The helmet under Antoine Poste was warm last winter. While his friends were grinding their teeth with the thermostat set to 17 and having to pay a huge amount for power, his new home with a smart power system worked wonders. Final bill: 15 euros per month.
Antoine received a lot of attention a year and a half ago when he had a huge water tank installed under his new house in the Helmond area of Brandevoort. Capacity: one hundred thousand liters. The tank is part of an energy-efficient house, which the former Eindhoven University of Technology (TU/e) student is developing with colleagues.
It was very questionable how good the water tank was during the winter. But now that the house is again bathed in the first rays of the March sun, Antoine is sure: the system with the underground water tank is working very well.
In the summer, the sun’s heat enters the house through solar panels and solar collectors. This heats the water in the tank and this heat is used again in the winter.
“It’s actually a huge thermos under the house,” says Antoine. According to him, the water temperature in the reservoir rose to 60 degrees at the end of last summer. It turned out to be enough to heat his house in the winter. The temperature in the tank is now 13 degrees. It’s time for the sun to do its job again.
“The system has a long recovery period.”
It all sounds very simple, but according to Antoine it is not. “The system is actually a very complex battery. Our meter cabinet was already complex and is now even more complex.” Antoine and his colleagues aspire to make the system suitable for the regular housing market. “Wherever we want to go, every installer can install it.”
Antoine says he gets a lot of phone calls and emails from people who are also interested in his system. People even ring the doorbell on his smart home.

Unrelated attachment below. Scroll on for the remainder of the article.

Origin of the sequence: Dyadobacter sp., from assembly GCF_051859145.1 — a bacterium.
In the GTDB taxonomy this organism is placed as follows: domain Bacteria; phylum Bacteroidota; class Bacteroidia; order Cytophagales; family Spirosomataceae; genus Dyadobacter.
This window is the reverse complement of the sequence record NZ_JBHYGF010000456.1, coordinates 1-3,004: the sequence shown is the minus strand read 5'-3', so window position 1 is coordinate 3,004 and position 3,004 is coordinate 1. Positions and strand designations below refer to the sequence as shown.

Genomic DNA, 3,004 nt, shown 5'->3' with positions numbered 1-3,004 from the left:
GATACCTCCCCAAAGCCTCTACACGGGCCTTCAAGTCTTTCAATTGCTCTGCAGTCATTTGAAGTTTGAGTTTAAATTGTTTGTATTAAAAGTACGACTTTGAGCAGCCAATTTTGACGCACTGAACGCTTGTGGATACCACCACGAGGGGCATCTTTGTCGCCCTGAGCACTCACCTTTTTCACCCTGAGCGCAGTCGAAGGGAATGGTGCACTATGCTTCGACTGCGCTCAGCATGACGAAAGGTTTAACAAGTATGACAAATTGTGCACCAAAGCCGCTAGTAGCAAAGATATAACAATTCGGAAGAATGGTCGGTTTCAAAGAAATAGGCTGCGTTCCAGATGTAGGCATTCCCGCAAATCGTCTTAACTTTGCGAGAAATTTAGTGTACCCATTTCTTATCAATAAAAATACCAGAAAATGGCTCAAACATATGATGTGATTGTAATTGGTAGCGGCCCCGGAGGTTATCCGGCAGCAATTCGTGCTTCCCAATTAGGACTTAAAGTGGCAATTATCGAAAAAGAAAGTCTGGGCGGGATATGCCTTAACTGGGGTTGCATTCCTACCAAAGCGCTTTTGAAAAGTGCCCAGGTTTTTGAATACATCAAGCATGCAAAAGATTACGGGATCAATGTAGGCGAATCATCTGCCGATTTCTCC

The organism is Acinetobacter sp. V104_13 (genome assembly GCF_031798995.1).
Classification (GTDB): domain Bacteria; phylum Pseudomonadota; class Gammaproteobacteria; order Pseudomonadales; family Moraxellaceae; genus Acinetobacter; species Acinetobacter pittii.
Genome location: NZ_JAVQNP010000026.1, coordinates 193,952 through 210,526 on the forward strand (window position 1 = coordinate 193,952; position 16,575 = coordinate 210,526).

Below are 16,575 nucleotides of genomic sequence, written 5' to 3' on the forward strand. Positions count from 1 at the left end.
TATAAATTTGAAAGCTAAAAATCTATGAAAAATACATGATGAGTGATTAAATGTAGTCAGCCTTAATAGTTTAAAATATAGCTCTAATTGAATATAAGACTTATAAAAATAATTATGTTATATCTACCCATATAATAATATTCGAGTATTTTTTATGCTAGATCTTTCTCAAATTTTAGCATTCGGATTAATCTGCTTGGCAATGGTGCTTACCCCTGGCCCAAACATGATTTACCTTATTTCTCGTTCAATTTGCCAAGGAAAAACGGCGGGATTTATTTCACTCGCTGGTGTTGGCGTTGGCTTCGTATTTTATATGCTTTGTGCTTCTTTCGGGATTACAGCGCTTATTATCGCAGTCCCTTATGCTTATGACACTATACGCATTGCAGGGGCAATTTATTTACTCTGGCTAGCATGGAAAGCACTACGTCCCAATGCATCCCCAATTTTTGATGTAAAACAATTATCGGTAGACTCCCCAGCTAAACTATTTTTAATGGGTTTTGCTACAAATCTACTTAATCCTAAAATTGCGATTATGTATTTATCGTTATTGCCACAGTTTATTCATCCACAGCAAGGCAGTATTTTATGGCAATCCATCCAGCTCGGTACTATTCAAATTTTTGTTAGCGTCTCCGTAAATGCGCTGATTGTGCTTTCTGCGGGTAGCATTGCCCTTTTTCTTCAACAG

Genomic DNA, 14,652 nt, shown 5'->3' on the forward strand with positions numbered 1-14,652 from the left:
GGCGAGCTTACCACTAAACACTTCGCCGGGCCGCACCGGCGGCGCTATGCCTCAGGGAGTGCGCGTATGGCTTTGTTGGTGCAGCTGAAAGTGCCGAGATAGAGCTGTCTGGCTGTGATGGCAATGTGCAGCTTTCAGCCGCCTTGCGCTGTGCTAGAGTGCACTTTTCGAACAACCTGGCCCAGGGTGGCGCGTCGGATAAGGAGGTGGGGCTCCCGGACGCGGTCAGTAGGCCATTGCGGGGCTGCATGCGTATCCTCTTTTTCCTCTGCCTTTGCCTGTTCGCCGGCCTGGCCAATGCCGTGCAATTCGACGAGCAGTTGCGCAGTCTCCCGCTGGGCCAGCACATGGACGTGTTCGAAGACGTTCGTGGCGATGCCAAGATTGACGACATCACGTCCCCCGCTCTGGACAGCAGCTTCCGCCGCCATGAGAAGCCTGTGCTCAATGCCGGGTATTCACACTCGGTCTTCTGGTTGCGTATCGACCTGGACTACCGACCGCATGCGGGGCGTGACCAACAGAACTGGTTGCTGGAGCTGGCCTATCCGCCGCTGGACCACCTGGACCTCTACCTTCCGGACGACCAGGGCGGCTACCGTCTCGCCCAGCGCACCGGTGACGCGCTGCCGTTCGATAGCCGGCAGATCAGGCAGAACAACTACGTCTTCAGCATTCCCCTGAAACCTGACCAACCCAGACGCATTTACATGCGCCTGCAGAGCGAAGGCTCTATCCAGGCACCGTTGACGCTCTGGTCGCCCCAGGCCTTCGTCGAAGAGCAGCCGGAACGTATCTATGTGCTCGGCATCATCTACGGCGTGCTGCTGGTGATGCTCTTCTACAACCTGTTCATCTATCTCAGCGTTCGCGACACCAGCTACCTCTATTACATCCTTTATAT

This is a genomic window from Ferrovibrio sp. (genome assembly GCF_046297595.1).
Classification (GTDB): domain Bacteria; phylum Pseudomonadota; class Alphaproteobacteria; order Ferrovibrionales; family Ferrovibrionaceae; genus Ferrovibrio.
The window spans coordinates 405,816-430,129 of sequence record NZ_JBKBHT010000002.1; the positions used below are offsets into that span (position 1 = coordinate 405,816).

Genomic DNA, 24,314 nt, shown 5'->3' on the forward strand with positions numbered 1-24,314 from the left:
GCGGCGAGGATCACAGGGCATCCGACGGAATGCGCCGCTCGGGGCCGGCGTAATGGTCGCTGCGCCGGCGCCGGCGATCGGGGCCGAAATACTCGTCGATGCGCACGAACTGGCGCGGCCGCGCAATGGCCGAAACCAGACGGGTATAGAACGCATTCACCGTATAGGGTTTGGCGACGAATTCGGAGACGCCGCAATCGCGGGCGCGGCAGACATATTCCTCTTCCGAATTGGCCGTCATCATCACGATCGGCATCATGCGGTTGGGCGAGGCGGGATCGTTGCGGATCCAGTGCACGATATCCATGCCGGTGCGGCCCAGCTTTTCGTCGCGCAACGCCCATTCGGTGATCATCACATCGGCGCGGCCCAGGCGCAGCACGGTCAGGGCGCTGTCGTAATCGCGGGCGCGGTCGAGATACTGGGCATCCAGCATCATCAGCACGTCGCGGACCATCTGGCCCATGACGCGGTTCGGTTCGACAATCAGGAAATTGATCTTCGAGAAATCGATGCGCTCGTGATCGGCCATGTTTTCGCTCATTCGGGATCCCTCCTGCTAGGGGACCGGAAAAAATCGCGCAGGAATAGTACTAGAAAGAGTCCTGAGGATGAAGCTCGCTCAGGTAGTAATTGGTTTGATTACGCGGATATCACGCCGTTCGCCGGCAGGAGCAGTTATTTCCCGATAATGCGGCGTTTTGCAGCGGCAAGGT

But for owners of private homes, this will not be easy to achieve. “The system has a long payback period. It only works optimally if you can share it. We focus primarily on large housing companies or construction companies. They can put together systems and deal with the fact that something only pays for itself in thirty years.”
“How can we make the system so that the population can get the most out of it?”
Antoine’s house consists of three apartments connected to the system. According to Antoine, the team is ready for the next step, which is the construction of 42 apartments, where regular tenants will also move in. “Our question now is, how can we make the system in such a way that you as a resident can get everything out of it, without having to operate hundreds of buttons?”
According to Antoine, he also doesn’t have to spend a lot of time on it. About an hour a week. “And that’s because we want to be busy with him, but you can also just leave him alone. We just went on vacation.”
Unfortunately, the heat pump broke. But we don’t need a technician right away, because we have heat from the tank. Other people with a broken heat pump are immediately left out in the cold. We can tell the mechanic, come next week. That was nice.”
In 2021, Omroep Brabant visits Antoine. His house was still under construction at that time.
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